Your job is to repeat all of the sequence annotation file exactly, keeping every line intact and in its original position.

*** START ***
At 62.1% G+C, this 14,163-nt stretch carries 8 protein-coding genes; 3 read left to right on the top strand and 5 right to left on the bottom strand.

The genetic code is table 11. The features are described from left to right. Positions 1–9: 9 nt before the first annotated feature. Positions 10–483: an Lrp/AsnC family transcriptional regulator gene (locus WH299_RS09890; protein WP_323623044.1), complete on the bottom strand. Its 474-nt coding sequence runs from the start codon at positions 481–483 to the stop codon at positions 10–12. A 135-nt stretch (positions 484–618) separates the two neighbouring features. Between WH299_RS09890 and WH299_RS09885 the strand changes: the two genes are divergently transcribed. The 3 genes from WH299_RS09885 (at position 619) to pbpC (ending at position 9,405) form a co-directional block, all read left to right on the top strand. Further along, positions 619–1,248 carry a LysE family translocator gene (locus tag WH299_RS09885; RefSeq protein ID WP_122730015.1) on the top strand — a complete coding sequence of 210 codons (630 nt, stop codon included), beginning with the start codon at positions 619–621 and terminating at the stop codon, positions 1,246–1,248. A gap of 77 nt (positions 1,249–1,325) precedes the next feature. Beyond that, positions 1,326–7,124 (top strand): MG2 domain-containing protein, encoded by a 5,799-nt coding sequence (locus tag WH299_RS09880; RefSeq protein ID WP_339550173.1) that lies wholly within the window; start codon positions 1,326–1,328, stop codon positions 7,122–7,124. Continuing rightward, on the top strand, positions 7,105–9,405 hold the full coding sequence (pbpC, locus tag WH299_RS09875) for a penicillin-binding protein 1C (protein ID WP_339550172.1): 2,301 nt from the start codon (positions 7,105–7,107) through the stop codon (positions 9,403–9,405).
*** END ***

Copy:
At 62.1% G+C, this 14,163-nt stretch carries 8 protein-coding genes; 3 read left to right on the top strand and 5 right to left on the bottom strand.

The genetic code is table 11. The features are described from left to right. Positions 1–9: 9 nt before the first annotated feature. Positions 10–483: an Lrp/AsnC family transcriptional regulator gene (locus WH299_RS09890; protein WP_323623044.1), complete on the bottom strand. Its 474-nt coding sequence runs from the start codon at positions 481–483 to the stop codon at positions 10–12. A 135-nt stretch (positions 484–618) separates the two neighbouring features. Between WH299_RS09890 and WH299_RS09885 the strand changes: the two genes are divergently transcribed. The 3 genes from WH299_RS09885 (at position 619) to pbpC (ending at position 9,405) form a co-directional block, all read left to right on the top strand. Further along, positions 619–1,248 carry a LysE family translocator gene (locus tag WH299_RS09885; RefSeq protein ID WP_122730015.1) on the top strand — a complete coding sequence of 210 codons (630 nt, stop codon included), beginning with the start codon at positions 619–621 and terminating at the stop codon, positions 1,246–1,248. A gap of 77 nt (positions 1,249–1,325) precedes the next feature. Beyond that, positions 1,326–7,124 (top strand): MG2 domain-containing protein, encoded by a 5,799-nt coding sequence (locus tag WH299_RS09880; RefSeq protein ID WP_339550173.1) that lies wholly within the window; start codon positions 1,326–1,328, stop codon positions 7,122–7,124. Continuing rightward, on the top strand, positions 7,105–9,405 hold the full coding sequence (pbpC, locus tag WH299_RS09875) for a penicillin-binding protein 1C (protein ID WP_339550172.1): 2,301 nt from the start codon (positions 7,105–7,107) through the stop codon (positions 9,403–9,405).